A former British police officer has been sentenced for terrorism offenses. PC Benjamin Hannam, 22 (22.07.1998), of north London, was identified by a proactive counterterrorism police investigation as having previously been a member of a proscribed right-wing terrorist organization when he was linked to an online profile by Counter Terrorism (CT) officers.
He was sentenced on April 30, at the Old Bailey court to a total of four years and four months imprisonment, plus one year on extended licence.
This followed a trial at the Old Bailey, after which Hannam was found guilty of membership of a proscribed organization (National Action), two counts of fraud by false representation and two counts of possession of documents likely to be of use to a terrorist.
After he delivered his sentencing, His Honour Judge Anthony Leonard QC commended the Counter Terrorism detectives for their “painstaking work” and investigation into Hannam.
Commander Richard Smith, head of the Metropolitan Police’s (Met) Counter Terrorism Command, which led the investigation into former PC Hannam, said:
“This is a unique case and today’s sentence reflects the gravity of the offences committed by former PC Hannam. Hannam joined and engaged with a right-wing terrorism organization, whose views are the antithesis of police values. He then lied about his past links to this group when applying to become a police officer. His past caught up with him when he was identified as part of a wider, proactive investigation by the Counter Terrorism Command, who moved quickly to arrest him and bring him to justice.
“This case illustrates the real and immediate risk posed by hate-filled ideologies and those who promote them online and elsewhere. We need friends and family to look out for those who might be vulnerable to radicalization and at risk of being seduced online by toxic ideology. If you have concerns, then please, act early and contact us in confidence, as we can help before it is too late.”
In addition, but unrelated to the charges above, Hannam also previously pleaded guilty to possession of a prohibited image of children, which officers had found on one of his digital devices in the course of their investigation into his membership of National Action.
Following the criminal trial, an accelerated gross misconduct hearing was held on April 21, which heard that the conduct of former PC Hannam amounted to a breach of the standards of professional behavior in respect of discreditable conduct.
Although still a serving officer at the time of the hearing, PC Hannam had tendered his resignation from the Met in March 2021 after standing trial for the offenses.
The chair of the misconduct hearing, Met Assistant Commissioner Helen Ball considered all of the evidence presented by the appropriate authority and the allegation of discreditable conduct was found proven as gross misconduct. The result was that he was dismissed without notice.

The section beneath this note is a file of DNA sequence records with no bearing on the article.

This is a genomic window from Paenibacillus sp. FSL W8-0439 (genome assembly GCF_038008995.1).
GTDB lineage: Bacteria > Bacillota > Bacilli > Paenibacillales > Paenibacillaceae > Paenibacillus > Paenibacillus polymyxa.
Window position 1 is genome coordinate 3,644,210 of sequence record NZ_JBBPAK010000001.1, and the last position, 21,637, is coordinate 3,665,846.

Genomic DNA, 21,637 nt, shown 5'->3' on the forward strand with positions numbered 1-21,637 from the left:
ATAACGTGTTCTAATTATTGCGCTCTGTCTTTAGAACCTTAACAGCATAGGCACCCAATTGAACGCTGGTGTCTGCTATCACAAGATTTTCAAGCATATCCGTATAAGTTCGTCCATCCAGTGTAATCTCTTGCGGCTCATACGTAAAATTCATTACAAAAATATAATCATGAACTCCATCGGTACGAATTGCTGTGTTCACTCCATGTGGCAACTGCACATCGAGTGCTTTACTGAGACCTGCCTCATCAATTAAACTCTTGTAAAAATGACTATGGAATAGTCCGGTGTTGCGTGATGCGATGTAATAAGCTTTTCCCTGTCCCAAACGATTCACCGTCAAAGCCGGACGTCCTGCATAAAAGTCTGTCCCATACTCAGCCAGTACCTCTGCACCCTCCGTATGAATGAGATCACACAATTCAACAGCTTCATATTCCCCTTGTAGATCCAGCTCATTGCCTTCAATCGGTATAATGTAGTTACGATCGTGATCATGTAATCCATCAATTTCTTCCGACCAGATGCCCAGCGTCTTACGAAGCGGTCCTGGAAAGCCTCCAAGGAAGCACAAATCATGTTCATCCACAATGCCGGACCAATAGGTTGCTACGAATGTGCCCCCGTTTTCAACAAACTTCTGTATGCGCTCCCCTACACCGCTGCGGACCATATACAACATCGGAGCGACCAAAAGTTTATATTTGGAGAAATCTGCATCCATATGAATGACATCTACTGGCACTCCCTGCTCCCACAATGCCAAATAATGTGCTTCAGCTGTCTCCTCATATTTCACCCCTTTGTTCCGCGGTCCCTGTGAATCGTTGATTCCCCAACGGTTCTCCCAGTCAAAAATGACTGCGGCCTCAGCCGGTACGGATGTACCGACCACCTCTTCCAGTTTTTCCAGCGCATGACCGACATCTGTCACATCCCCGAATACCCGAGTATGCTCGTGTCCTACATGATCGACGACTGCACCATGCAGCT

Former PC Hannam came to the attention of Counter Terrorism detectives in February 2020, as they were investigating individuals linked to a far right extremist internet forum ‘Iron March’ – some of whom were suspected of being members of the proscribed National Action group. The focus of the investigation was to identify any potential U.K.-based individuals from the forum and link their online persona to their real-world identity.
When Hannam’s real-world identity became clear to officers and that he was a serving officer within the Met, fast-time enquiries were carried out and he was arrested at his home in north London on March 5 2020.
Hannam was subsequently charged with membership of a proscribed organization relating to his affiliation with National Action and two counts of fraud, relating to application and vetting forms he submitted to join the Met. He was also charged with two counts of possession of documents likely to be of use to a terrorist – these related to documents found on a USB memory stick.
During the warrant at his home, officers seized various digital devices belonging to the probationary police officer. These were analyzed and further evidence was found confirming he was linked to the Iron March profile.
Analysis of his computer showed that he had used it to access the Iron March forum and visit web pages linked to National Action. Officers discovered that he had also visited web pages relating to the proscription of National Action, making it obvious that he was aware that the group was deemed to be a terrorist organisation by January 2017.
Hannam also moved various files relating to the banned group into a new folder indicated by ‘NA’ within his USB memory stick.
Officers were sure that he knew about its proscription and that by storing the files on his memory stick in this way, he understood that the material related to National Action which was now banned. It also demonstrated that he was continuing his involvement with the group at the point they became proscribed in December 2016 by the then Home Secretary.
After his arrest, officers were able to piece together evidence that Hannam had not only been engaging with the banned group online but that he had had direct involvement with them in the real world too.
The court heard that on March 6 2016, Hannam had attended a National Action meeting in a pub in Paddington and that until the summer of 2017, he had continued to attend various activities and events organized by the group.
On July 19 2017 he applied to join the Met, and then later in October, he submitted the associated vetting form as part of that process. On his application and vetting forms he lied that he had no associations with or membership of extreme right wing groups. Had he been honest, this would have automatically precluded him from joining the Met.
All known involvement by Hannam with National Action had ended by September 30 2017, prior to the start of his police training on March 26 2018.